Today, the Education Endowment Foundation (EEF) has announced that they are funding three interventions to help improve outcomes for 16-18-year-old students who are resitting their GCSEs. We are excited that the social support intervention we’ve developed is one of them. Many of us might take for granted that someone in our lives cares about our learning and will regularly talk to us about it. If we didn’t have that someone, be it a parent, or someone else, our education might have panned out differently. We’ve all experienced what it feels like to struggle with something and not know who to turn to. Very often, if the problem isn’t that nobody cares, it’s that they don’t know how to help, and we don’t know how to ask. As part of our three-year programme of research under the Adult Skills and Knowledge (ASK) research centre, we’ve been testing ways to spark conversations between learners and a support person that they nominate. A supporter could be anyone – a parent, a brother or sister, friend, or a granny who cares about the student and their learning. Supporters are then sent a series of messages to encourage and support them to talk to students about their courses. For example, one text read:
The paper expands on the self-governance model of personhood (SGP), an account based in cognitive science on how autonomous persons regulate aspects of their brains and behaviour. This model has arisen in the work of a number of authors over the past twenty years, but has recently been consolidated and memetically named by Ismarl (2016). According to the SPG, persons are the governors of human bodies and of their extended psychological emanations. The person does not manage, or try to manage, everything that goes on in the body, or most of the fine-grained details of every action that a body performs intentionally. The person instead regulates the body’s actions so as to maintain coherence among them and keep them aligned with, or at least not subversive of, meaningful narratives told by the person to herself and, in fragments and allusions, to others. The paper explores the boundary conditions of the SGP by considering two varieties of what emerge under the framework as cases of diminished personhood: gambling addicts in extreme states of dependency, and elephants under the conjecture that their sophisticated communication supports some representation their social norms as norms. The reflections along the boundary lead to emphasis on the dynamic nature of the SGP, and on the relatively ‘light’ load of inboard resources required for basic personhood, provided that adequate external cognitive scaffolding (as per Clark 1997) is available.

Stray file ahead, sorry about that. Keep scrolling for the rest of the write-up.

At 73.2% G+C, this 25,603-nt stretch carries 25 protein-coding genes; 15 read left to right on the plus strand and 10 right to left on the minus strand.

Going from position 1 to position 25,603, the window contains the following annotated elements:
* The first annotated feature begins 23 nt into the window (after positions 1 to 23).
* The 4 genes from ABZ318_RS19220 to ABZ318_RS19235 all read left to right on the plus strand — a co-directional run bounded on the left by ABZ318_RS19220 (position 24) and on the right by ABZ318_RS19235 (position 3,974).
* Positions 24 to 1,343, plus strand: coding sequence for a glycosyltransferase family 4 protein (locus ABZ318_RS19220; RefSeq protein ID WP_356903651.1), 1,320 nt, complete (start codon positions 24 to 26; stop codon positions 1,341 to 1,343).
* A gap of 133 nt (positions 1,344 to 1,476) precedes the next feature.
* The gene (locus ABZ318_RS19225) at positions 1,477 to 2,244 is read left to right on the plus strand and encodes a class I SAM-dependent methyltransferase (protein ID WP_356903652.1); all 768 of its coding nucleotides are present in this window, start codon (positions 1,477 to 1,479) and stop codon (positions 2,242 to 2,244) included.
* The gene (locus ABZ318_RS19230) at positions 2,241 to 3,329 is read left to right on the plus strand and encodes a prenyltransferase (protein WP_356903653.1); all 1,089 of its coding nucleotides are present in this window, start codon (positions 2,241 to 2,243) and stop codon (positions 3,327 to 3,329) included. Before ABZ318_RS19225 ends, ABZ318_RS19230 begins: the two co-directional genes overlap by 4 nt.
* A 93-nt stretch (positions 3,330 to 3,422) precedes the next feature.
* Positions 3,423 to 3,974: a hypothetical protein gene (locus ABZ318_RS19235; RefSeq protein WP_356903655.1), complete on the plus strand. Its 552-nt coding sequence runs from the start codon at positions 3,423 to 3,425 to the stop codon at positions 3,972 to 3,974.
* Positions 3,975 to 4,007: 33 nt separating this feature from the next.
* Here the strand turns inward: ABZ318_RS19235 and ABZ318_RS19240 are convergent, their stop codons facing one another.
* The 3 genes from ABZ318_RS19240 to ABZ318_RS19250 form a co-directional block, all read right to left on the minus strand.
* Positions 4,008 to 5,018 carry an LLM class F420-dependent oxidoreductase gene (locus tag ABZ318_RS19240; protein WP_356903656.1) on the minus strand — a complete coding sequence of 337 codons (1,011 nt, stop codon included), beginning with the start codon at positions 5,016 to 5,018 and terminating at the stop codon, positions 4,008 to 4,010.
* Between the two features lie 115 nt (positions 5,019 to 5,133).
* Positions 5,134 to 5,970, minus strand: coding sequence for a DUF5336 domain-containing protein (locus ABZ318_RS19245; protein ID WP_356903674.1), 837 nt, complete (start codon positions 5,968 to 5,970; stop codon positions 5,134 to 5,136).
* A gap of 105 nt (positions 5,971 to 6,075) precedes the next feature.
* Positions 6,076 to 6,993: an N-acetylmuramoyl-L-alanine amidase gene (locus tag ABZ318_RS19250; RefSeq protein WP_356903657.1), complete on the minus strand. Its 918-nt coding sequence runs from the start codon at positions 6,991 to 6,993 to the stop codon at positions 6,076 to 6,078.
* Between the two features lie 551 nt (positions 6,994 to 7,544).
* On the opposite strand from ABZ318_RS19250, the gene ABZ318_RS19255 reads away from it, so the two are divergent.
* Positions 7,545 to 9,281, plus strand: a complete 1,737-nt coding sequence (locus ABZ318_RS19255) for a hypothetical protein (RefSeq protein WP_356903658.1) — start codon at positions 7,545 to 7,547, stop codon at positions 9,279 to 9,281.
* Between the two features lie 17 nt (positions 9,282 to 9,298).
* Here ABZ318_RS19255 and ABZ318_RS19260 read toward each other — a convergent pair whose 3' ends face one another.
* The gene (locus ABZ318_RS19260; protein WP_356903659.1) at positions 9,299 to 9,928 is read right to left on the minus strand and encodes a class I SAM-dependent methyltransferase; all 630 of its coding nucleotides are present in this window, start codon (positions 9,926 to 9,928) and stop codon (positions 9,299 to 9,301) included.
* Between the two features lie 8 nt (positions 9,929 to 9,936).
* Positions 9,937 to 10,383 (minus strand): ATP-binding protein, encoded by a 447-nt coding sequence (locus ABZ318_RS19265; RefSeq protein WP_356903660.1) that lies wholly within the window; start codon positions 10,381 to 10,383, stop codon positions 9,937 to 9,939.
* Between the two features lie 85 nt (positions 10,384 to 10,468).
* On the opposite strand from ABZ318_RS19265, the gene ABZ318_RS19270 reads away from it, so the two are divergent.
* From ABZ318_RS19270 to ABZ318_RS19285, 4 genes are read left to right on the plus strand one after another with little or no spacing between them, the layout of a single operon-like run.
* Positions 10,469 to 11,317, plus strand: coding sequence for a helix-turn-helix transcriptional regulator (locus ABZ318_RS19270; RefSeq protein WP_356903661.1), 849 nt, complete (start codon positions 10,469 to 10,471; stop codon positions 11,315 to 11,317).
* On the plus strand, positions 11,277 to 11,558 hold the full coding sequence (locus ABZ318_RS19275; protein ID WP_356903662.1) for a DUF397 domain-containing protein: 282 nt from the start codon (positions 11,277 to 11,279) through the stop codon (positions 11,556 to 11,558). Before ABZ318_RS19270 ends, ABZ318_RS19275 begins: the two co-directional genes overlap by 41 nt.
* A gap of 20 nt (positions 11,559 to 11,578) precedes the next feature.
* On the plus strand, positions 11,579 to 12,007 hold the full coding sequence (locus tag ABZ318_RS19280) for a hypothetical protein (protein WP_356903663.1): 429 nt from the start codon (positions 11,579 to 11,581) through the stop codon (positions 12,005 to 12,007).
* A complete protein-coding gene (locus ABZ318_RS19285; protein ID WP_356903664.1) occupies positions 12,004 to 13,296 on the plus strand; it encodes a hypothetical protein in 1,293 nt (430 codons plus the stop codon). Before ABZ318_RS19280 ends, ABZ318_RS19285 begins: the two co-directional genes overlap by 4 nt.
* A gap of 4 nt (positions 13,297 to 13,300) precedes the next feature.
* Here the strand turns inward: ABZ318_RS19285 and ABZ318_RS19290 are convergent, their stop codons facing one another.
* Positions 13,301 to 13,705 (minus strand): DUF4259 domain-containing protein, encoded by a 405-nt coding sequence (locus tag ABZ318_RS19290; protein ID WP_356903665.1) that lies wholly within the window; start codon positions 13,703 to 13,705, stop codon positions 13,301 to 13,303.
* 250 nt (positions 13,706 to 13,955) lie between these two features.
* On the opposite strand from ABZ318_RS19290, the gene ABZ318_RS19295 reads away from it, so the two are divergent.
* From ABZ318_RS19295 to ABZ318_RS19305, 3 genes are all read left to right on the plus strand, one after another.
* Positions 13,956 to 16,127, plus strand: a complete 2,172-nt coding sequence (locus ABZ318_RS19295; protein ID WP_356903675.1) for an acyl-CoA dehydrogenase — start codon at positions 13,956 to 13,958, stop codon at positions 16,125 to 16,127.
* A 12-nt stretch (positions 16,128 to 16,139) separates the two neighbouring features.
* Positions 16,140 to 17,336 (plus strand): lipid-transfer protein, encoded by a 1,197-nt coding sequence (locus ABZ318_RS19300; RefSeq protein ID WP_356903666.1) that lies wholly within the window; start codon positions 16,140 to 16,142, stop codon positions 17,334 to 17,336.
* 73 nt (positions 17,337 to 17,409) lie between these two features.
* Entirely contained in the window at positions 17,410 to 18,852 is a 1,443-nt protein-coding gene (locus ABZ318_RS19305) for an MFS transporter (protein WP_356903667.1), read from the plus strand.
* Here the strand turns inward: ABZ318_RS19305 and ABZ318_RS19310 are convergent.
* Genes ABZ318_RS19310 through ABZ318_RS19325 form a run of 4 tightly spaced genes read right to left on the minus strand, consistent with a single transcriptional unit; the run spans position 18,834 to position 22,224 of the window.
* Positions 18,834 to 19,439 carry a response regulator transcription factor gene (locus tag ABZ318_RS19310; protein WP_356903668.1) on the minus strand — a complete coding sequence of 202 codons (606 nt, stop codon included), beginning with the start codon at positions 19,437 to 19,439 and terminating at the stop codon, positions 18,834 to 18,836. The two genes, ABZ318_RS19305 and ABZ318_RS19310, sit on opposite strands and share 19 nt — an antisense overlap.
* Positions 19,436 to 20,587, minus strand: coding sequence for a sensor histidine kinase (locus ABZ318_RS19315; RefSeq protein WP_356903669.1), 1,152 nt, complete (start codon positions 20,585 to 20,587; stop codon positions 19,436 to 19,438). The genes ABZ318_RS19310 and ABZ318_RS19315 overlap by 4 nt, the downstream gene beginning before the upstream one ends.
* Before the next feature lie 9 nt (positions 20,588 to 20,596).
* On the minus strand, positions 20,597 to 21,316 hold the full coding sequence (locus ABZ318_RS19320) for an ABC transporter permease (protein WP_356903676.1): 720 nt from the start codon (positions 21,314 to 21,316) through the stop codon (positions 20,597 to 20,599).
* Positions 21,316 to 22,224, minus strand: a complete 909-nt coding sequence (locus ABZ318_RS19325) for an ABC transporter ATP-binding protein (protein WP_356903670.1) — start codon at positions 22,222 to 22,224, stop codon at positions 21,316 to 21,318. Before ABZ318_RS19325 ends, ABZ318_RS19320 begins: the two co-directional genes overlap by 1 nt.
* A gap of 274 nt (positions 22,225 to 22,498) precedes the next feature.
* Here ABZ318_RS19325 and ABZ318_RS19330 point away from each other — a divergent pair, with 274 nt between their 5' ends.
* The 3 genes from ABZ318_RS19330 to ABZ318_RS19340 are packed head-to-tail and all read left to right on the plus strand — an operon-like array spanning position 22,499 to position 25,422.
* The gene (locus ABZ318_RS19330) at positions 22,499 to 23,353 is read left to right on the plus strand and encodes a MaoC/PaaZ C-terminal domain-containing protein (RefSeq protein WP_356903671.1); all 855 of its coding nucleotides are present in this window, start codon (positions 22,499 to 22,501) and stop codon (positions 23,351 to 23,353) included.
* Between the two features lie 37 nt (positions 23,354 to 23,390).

[Attention Musicians!] Can neuroscience help you learn faster? Watch ICMA 2016 "Young Artist of the Year”, and prizewinner at the XV International Tchaikovsky Competition, cellist Pablo Ferrández and spanish pianist Mario Marzo document their experience with breakthrough neurotechnology used by the world's best athletes. To learn more about this technology click here - www.haloneuro.com/science Will Mario Marzo be able to learn a Bach prelude by heart in 1 HOUR? Watch to find out... Being a musician is the same as any sport, neurologically speaking. The key is learning how to properly control your muscles to achieve the proper action. For musicians, these actions are hitting the right notes, chords and rhythms. Halo Sport accelerates the rate that the brain acquires physical skill, technique, and motor sequences, and facilitates the transfer of rhythmic motor patterns involved in music into more efficient neural circuits. Through the use of Halo Sport, musicians can learn to be more precise and consistent in their movements, allowing them to learn musical pieces faster. To learn more about this technology click here - www.haloneuro.com/science
Si parla di decision making in condizioni di incertezza, quando i risultati dei processi decisionali sono incerti o ambigui. Lo scopo del corso è quello di descrivere i principali bias cognitivi che influiscono sui processi decisionali e di mostrare come un approccio decisionale data driven sia una valida soluzione per mitigare gli effetti di questi bias.